Different approaches to natural gas
As we saw in the previous part of this series, natural gas prices fell by ~5.1% between Friday, September 25, and Thursday, October 1, 2015. For retail investors who don’t have easy access to the futures market, there are other safer, low-cost avenues for betting on natural gas prices.
One avenue is the United States Natural Gas ETF (UNG), which tracks prompt natural gas futures. UNG shares trade on the New York Stock Exchange like company stock. But, notably, UNG fell by 7.53% between September 25 and October 1.
Another avenue is the SPDR S&P Oil & Gas Exploration & Production ETF (XOP), which holds many US energy companies in its portfolio. Some of these energy companies have exposure to natural gas prices through their upstream natural gas production operations.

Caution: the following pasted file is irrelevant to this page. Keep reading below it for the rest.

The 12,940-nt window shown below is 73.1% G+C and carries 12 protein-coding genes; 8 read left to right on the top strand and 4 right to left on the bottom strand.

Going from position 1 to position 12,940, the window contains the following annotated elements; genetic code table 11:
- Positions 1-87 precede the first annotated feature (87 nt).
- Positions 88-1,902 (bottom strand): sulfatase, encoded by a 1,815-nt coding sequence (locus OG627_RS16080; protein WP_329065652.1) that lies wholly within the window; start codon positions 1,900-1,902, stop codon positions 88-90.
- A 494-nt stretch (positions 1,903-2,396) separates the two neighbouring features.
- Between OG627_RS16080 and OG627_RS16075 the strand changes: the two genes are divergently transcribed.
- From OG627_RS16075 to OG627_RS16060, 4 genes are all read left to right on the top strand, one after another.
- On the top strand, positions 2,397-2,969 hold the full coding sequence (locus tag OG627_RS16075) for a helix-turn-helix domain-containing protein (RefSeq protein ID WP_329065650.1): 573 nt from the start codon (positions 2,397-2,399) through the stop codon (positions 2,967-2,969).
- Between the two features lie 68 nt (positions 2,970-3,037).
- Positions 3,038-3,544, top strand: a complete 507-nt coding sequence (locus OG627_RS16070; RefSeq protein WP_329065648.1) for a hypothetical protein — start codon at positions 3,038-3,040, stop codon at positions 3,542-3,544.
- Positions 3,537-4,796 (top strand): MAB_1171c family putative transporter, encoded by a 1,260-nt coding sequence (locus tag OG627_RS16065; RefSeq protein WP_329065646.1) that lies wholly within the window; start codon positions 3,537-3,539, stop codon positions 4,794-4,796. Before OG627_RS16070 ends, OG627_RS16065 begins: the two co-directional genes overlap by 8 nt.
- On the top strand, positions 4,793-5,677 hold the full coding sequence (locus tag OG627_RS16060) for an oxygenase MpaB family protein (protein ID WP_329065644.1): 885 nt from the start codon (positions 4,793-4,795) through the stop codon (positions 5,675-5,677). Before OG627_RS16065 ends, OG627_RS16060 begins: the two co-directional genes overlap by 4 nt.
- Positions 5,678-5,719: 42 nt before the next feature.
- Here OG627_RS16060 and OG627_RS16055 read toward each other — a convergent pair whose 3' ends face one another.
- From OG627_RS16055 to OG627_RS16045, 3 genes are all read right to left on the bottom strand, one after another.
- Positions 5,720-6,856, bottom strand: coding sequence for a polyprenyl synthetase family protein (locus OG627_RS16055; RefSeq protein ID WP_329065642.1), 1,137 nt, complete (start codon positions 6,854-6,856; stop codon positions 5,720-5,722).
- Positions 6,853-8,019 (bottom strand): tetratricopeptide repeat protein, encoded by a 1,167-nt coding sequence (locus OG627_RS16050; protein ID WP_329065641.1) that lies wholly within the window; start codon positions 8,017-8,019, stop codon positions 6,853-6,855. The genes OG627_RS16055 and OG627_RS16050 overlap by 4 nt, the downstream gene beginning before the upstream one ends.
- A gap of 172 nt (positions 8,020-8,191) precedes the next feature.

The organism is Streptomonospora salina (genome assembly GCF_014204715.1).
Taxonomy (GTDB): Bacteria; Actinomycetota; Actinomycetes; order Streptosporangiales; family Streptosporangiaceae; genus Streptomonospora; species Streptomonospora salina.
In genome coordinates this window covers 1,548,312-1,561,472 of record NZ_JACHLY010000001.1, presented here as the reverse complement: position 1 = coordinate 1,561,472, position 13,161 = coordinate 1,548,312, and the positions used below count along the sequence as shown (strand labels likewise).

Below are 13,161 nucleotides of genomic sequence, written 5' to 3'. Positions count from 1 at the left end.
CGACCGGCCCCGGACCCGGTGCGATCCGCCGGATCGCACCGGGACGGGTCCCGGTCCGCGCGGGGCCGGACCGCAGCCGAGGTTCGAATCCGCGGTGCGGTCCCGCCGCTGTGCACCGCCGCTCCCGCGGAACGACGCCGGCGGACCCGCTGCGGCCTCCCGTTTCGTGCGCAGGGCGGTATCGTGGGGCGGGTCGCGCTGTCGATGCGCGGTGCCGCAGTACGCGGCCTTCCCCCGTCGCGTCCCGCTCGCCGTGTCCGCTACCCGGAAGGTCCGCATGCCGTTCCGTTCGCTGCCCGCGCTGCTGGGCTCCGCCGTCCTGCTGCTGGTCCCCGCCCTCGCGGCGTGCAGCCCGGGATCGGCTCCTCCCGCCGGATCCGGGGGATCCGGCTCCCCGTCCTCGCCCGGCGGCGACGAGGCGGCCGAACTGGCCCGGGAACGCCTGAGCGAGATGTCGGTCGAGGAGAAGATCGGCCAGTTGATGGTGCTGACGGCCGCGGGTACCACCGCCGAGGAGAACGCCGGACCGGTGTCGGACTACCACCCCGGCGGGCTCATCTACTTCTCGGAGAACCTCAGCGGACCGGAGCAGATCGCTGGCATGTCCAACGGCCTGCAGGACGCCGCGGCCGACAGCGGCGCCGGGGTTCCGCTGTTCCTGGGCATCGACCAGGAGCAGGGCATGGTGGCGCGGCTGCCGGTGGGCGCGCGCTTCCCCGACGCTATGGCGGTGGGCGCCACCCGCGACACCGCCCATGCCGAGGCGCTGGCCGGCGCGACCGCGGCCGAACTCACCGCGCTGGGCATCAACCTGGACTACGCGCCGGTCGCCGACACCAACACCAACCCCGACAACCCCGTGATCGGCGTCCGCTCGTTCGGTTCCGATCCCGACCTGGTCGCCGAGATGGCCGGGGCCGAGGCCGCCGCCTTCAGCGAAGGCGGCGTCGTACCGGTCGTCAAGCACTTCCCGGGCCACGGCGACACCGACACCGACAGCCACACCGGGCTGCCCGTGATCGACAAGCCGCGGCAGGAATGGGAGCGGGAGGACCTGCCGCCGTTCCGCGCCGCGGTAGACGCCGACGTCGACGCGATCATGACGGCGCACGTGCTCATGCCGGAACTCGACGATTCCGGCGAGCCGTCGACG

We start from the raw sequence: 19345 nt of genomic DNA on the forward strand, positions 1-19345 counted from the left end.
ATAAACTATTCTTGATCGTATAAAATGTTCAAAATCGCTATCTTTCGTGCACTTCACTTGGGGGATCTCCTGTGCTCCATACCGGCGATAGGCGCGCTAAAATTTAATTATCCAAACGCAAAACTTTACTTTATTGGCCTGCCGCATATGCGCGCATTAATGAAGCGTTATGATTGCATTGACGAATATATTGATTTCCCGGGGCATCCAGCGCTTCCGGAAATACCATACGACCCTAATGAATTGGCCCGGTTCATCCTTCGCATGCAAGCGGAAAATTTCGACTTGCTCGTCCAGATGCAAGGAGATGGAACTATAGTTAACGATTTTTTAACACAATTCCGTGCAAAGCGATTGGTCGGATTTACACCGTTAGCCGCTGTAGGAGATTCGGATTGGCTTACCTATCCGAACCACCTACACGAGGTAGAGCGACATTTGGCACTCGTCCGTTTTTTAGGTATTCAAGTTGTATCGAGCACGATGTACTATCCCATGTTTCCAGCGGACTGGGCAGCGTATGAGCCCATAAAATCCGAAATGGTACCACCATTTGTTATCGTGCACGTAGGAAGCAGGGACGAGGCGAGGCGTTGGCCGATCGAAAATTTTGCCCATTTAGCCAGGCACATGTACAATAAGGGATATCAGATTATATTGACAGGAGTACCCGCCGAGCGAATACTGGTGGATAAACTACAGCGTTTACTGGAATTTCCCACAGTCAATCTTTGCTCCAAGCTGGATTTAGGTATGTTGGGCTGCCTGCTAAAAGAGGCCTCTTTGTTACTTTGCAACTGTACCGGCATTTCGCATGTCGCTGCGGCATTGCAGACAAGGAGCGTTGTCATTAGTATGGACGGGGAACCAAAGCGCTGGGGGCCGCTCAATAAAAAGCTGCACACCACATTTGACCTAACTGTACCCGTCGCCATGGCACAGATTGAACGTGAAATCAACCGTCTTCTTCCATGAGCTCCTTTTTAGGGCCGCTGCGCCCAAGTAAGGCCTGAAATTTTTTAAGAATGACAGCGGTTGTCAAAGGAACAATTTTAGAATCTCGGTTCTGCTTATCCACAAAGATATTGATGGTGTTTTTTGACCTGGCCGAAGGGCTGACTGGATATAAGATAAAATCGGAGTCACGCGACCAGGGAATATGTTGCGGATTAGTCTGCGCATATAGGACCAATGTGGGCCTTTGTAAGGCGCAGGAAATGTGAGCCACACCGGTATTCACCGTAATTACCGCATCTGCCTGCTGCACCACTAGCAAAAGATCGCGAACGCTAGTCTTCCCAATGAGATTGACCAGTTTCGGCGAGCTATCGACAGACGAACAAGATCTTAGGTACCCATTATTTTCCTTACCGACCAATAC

Because of the indirect exposure to volatile natural gas prices, an ETF like XOP could be a safer, more diversified option for more conservative investors. For example, XOP only fell by 0.51% between September 25 and October 1.
As you can see in the above graph, UNG mirrored natural gas prices at first, but then it gave poorer returns at the end of the weekly cycle shown.
XOP, on the other hand, was underperforming both natural gas and UNG initially, but then it rose mid-week, giving the highest returns among the group on October 1.
You can also gain indirect exposure to energy prices and steady income by investing in MLP (master limited partnership) ETFs such as the Alerian MLP ETF (AMLP), which has holdings in large US midstream MLP companies like Enterprise Products Partners (EPD).
In the next part of this series, we’ll continue to analyze natural gas production and look at some forecasts.